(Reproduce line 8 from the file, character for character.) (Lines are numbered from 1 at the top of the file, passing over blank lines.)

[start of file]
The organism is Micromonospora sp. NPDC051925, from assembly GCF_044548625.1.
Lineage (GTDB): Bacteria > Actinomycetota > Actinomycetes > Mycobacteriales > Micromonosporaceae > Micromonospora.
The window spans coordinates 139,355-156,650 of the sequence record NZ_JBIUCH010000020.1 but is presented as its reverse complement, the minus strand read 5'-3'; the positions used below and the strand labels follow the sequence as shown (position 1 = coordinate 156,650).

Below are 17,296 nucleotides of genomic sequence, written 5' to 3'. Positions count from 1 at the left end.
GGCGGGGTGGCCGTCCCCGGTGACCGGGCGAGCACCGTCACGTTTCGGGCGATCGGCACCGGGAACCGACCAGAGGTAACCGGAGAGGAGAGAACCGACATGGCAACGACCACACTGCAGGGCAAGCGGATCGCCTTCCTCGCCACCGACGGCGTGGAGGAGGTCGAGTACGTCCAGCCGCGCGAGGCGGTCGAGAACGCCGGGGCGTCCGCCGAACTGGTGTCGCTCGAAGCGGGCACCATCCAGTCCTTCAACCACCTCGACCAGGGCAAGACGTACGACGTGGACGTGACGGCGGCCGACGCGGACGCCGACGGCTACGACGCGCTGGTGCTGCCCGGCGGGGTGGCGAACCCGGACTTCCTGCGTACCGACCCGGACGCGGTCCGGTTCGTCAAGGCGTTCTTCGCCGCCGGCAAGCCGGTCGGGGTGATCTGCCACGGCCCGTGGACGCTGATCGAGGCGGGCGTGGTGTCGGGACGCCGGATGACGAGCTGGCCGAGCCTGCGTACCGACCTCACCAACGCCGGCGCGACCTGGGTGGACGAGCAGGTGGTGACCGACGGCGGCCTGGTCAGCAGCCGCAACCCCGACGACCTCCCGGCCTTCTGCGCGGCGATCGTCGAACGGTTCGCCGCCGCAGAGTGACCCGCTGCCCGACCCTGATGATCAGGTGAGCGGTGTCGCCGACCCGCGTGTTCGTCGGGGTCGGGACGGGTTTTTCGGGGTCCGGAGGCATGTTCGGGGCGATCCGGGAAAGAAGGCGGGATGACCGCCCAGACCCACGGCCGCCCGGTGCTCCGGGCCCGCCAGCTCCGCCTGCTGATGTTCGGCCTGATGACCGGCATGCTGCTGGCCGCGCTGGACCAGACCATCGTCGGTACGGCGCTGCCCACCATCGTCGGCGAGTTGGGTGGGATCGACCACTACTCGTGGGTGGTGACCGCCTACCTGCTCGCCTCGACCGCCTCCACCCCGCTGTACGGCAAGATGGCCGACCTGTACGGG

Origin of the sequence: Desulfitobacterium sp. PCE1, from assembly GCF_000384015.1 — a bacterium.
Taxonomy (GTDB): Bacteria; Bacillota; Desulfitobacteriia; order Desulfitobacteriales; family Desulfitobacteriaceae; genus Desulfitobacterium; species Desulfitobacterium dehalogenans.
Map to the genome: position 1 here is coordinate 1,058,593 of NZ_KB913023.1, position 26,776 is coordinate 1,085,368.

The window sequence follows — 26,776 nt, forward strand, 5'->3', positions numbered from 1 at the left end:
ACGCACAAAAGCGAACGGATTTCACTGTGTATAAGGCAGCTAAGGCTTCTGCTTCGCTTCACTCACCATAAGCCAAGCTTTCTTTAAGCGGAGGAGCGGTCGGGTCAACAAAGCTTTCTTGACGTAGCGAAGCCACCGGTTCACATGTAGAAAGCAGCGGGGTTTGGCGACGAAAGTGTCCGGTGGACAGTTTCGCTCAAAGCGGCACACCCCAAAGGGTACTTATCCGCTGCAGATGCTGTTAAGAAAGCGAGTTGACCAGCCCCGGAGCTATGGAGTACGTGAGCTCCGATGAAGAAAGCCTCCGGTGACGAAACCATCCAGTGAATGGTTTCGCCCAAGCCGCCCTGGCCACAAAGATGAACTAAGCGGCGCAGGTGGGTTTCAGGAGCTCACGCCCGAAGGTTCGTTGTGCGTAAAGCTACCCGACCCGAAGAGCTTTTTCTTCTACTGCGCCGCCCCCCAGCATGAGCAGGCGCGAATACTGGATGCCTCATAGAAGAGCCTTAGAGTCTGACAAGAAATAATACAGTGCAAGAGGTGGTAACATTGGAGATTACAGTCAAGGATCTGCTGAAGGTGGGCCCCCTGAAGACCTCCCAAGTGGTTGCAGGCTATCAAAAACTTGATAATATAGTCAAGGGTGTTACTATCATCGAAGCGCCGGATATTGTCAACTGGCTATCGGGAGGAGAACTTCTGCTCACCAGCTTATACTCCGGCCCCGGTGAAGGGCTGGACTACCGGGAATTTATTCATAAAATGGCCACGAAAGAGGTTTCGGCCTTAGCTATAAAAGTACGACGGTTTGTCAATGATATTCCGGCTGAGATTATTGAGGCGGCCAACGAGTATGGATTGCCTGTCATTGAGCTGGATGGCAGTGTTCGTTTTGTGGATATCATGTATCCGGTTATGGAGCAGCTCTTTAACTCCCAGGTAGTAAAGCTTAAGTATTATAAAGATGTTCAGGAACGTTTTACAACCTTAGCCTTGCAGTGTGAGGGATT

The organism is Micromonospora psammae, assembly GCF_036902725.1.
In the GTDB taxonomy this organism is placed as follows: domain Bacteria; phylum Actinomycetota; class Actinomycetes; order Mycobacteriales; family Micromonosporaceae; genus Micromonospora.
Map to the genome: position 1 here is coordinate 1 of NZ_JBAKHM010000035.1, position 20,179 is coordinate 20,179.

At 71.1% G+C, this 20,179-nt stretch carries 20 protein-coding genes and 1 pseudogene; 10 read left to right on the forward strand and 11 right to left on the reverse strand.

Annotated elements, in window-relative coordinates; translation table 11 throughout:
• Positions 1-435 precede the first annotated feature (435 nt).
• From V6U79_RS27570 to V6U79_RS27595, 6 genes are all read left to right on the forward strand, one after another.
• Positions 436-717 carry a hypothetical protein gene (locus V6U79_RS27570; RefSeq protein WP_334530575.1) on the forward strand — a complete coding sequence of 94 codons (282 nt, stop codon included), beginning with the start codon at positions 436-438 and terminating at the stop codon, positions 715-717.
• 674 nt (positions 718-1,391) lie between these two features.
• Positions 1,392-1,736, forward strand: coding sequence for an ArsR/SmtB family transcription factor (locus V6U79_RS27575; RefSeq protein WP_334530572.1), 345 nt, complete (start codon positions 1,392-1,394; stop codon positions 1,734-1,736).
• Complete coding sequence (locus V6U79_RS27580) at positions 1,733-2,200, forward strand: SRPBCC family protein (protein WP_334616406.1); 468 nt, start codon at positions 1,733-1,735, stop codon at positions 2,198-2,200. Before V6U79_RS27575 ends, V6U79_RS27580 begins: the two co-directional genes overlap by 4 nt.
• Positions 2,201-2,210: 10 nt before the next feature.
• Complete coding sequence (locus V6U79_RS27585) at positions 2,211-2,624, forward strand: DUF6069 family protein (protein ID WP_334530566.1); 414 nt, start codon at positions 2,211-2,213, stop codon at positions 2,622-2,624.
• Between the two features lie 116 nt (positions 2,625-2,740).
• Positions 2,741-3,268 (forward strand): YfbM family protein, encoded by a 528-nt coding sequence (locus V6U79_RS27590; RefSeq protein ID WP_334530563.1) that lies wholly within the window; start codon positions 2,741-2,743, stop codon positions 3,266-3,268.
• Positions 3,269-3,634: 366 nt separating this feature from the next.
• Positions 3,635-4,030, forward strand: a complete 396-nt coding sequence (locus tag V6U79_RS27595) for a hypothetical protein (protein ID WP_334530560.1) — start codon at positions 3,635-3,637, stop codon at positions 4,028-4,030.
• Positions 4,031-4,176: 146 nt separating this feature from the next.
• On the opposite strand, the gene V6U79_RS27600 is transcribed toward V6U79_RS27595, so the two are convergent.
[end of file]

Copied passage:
Map to the genome: position 1 here is coordinate 1,058,593 of NZ_KB913023.1, position 26,776 is coordinate 1,085,368.